Report calls for statewide smoking ban to protect Kentucky youth

A new “Blueprint for Kentucky’s Children” report says children and babies who live in communities without smoking bans are “subject to immense dangers from secondhand smoke,” and calls for the almost 69 percent of Kentucky communities that still don’t have such laws to implement them.

“The facts are pretty clear. Secondhand smoke causes problems for babies at birth, for children, and for teens,” Dr. Terry Brooks, executive director at Kentucky Youth Advocates, said in the news release. “In order to give all children the chance to grow up healthy, we need to take steps to protect them from secondhand smoke. Smoke-free policies are the most cost-effective way to do this.”

For the first time, this year the Kentucky House of Representatives passed a bill for a statewide workplace smoke-free law during the last legislative session, but it did not gain any traction in the Republican led-Senate, which maintained that this should be a local decision. New Gov. Matt Bevin agrees.

Graphics from Blueprint for Kentucky’s Children report

Kentucky has the second highest rate of adult smoking in the nation, 26.5 percent. The national average is 19 percent. And 87 counties (out of 120) in Kentucky don’t have any smoke-free workplace laws.

The U.S. surgeon general says, “There is no safe level of exposure to tobacco smoke,” because “when individuals inhale cigarette smoke, either directly or secondhand, they are inhaling more than 7,000 chemicals; hundreds of these are hazardous, and at least 69 are known to cause cancer.”

The report presents four important ways smoke-free laws are proven to protect children and babies, including: fewer preterm births and fewer babies born with low birthweight; fewer asthma hospitalizations in children; reductions in the rate of maternal smoking; and increased protections for working teens, including exposure to residual toxins left on surfaces from tobacco smoke.

“We know smoke-free policies will improve the health of Kentucky newborns and children,” Brooks said in the release. “We need to protect all kids, not just those kids lucky enough to live in a smoke-free community. Kentucky babies can’t wait.”

Below are some details from the report:

Smoke-free policies cut preterm births, and thus low-birthweight babies

Kentucky, ranking 39th, is among the worst in the nation for low birthweight babies and exposure to secondhand smoke during pregnancy increases the likelihood of having a low birthweight baby (less than 5.5 pounds).

According to the report, low birthweight babies have an increased risk of of disabilities, cerebral palsy, vision and hearing loss and are 25 times more likely than those born at normal weight to die within their first year of life.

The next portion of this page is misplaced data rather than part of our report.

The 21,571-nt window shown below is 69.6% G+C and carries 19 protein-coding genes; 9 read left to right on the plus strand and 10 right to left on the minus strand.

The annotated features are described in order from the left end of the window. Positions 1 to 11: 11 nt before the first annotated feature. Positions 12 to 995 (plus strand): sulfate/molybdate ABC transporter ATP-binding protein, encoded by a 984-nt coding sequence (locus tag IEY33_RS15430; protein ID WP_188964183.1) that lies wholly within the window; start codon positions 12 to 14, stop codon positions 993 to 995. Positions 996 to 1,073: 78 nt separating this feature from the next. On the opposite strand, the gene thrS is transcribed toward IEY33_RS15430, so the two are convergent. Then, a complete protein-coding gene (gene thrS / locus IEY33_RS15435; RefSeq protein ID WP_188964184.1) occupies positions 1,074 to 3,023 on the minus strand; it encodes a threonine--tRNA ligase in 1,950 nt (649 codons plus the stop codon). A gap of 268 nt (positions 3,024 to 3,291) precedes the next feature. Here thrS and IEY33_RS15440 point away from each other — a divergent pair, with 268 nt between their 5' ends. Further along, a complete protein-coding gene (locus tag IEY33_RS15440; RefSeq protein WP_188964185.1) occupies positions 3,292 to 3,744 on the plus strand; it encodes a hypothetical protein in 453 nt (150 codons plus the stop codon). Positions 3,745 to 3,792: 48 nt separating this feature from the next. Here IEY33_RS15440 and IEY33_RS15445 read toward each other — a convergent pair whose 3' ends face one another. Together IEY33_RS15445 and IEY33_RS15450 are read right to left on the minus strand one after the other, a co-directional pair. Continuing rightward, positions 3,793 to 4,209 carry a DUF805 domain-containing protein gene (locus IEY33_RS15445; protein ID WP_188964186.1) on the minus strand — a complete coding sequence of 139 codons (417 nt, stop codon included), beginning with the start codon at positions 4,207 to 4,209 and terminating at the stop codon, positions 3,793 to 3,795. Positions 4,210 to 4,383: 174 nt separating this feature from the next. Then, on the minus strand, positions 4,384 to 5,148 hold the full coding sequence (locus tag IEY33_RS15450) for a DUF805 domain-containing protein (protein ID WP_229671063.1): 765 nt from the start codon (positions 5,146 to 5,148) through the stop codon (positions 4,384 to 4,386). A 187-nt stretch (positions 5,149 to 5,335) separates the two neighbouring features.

Smoke-free policies protect children with asthma

“Studies have found significant declines in inpatient asthma hospitalization rates of children following the implementation of comprehensive smoke-free laws,” says the report. “For example, during the 32 months after Lexington’s smoke-free law was enacted, emergency department visits due to asthma declined by 18 percent for children.”

Exposure to secondhand smoke in children causes middle ear infections, respiratory illness and is a common trigger for asthma attacks, says the report. Kentucky ranks 41st in the nation for children with asthma problems and asthma is the third-leading cause of hospitalization for children in the state.

Smoke-free policies reduce smoking during pregnancy

More than one in five of Kentucky babies are born to mothers who smoked during pregnancy, the highest rate in the nation. Smoking during pregnancy is associated with problems such as miscarriage, still birth, Sudden Infant Death Syndrome and  babies being born too soon, and cost the state “$5.6 million on neonatal services directly related to maternal smoking,” says the report.

Smoke-free policies protect teens in the workplace

The report adds that smoke-free policies will also protect the almost 77,000 Kentucky teens in the workplace, also noting that these laws will  protect them from toxins left on indoor surfaces by tobacco smoke, called third-hand smoke,which can result in “substantial nicotine exposure” and cause further harm.

Twenty-four states have strong statewide workplace smoke-free laws, according to the report.

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